Grey (by Edwin Morgan)
What is the nub of such a plain grey day?
Does it have one? Does it have to have one?
If small is beautiful, is grey, is plain?
Or rather do we sense withdrawal, veiling,
a patch, a membrane, an eyelid hating light?
Does weather have some old remit to mock
the love of movement, colour, contrast –
primitives, all of us, that wilt and die
without some gorgeous dance or drizzle-dazzle.
Sit still, and take the stillness into you.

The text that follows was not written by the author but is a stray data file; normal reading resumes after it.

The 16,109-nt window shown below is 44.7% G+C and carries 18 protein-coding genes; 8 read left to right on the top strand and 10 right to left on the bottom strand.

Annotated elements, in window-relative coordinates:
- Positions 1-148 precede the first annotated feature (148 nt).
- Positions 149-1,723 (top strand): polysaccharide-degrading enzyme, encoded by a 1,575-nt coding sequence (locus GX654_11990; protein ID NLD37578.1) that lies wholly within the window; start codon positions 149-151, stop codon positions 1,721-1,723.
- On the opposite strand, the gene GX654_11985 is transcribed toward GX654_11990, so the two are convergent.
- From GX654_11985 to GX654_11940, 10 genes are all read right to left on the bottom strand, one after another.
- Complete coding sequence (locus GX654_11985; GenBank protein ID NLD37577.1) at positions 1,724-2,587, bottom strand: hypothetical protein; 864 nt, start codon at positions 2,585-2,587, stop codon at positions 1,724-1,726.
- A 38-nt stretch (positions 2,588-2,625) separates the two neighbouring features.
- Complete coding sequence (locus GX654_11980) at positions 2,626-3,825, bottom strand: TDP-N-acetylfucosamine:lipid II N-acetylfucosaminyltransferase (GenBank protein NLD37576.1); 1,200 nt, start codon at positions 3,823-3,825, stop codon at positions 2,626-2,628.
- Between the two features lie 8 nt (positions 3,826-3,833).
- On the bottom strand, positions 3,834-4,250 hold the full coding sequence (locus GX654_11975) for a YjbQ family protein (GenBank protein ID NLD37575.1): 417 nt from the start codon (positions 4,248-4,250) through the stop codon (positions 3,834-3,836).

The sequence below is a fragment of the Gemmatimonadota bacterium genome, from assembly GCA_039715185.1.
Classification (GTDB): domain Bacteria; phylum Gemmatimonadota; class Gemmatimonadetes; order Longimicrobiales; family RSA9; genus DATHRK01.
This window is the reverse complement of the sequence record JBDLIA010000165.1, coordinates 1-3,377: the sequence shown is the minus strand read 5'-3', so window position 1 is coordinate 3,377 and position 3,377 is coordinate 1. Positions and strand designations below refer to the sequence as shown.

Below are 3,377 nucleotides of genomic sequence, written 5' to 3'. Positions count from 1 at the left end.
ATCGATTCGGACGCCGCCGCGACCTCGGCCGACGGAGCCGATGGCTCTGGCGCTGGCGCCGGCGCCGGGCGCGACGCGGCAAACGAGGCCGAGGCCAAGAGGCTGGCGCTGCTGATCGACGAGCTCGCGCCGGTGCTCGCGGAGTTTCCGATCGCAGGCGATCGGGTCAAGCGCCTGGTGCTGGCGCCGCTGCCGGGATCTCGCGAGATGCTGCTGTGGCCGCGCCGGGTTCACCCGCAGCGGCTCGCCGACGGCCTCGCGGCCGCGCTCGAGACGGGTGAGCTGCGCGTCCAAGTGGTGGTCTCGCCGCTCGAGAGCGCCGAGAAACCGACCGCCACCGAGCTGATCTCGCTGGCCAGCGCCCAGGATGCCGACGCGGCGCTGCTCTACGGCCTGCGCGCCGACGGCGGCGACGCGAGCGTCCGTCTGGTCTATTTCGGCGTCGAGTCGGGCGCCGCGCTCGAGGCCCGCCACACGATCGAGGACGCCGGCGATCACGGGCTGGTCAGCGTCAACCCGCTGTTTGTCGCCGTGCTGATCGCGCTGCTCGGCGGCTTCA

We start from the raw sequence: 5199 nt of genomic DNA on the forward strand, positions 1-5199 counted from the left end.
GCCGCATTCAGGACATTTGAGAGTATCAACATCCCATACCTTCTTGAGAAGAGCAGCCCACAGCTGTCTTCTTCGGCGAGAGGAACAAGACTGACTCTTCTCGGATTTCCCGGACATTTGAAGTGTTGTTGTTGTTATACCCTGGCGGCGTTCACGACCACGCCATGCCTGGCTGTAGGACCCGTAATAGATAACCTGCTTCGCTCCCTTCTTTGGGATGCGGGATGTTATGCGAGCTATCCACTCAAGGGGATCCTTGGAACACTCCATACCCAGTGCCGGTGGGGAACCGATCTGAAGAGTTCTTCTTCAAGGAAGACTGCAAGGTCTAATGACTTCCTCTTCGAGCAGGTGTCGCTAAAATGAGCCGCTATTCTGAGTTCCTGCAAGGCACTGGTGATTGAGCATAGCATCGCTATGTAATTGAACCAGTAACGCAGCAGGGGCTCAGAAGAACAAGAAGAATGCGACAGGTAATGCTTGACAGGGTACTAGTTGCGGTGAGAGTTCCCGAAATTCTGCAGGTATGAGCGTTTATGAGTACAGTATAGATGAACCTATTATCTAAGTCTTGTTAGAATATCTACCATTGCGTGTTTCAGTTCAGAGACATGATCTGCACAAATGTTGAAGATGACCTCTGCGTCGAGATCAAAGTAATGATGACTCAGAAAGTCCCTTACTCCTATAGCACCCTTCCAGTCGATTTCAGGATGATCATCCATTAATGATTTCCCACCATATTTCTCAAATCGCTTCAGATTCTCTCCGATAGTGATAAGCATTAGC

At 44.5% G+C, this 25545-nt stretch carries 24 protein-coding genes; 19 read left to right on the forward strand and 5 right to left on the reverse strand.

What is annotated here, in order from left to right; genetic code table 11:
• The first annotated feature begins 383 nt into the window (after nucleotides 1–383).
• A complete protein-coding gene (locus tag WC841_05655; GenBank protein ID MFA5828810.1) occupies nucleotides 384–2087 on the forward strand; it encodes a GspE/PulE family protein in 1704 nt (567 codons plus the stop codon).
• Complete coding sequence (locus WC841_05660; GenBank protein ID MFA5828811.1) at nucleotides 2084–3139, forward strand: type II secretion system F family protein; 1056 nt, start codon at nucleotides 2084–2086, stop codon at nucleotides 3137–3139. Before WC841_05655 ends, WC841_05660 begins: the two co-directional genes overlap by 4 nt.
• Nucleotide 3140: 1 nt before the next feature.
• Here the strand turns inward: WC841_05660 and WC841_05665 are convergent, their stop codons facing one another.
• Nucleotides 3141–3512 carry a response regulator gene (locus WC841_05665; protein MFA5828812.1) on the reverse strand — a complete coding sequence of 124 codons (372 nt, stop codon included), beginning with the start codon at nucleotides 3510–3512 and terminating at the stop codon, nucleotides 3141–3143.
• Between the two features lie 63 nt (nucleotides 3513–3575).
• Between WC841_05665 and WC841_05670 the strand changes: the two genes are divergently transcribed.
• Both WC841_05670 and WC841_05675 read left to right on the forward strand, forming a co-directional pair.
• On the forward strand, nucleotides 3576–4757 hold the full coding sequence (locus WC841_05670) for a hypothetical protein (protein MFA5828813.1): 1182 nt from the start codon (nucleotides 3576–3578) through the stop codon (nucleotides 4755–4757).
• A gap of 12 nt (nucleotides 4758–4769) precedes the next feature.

Think, if you will, about the absences –
sun, moon, stars, rain, wind, fog and snow.
Think nothing then, sweep them all away.
Look at the grey sky, houses of lead,
roads neither dark nor light, cars
neither washed nor unwashed, people
there, and there, decent, featureless,
what an ordinariness of business
the world can show, as if some level lever
had kept down art and fear and difference and love
this while, this moment, this day
so grey, so plain, so pleasing in its way!
Let’s leave the window, and write.
No need to wait for a fine blue
to break through. We must live, make do.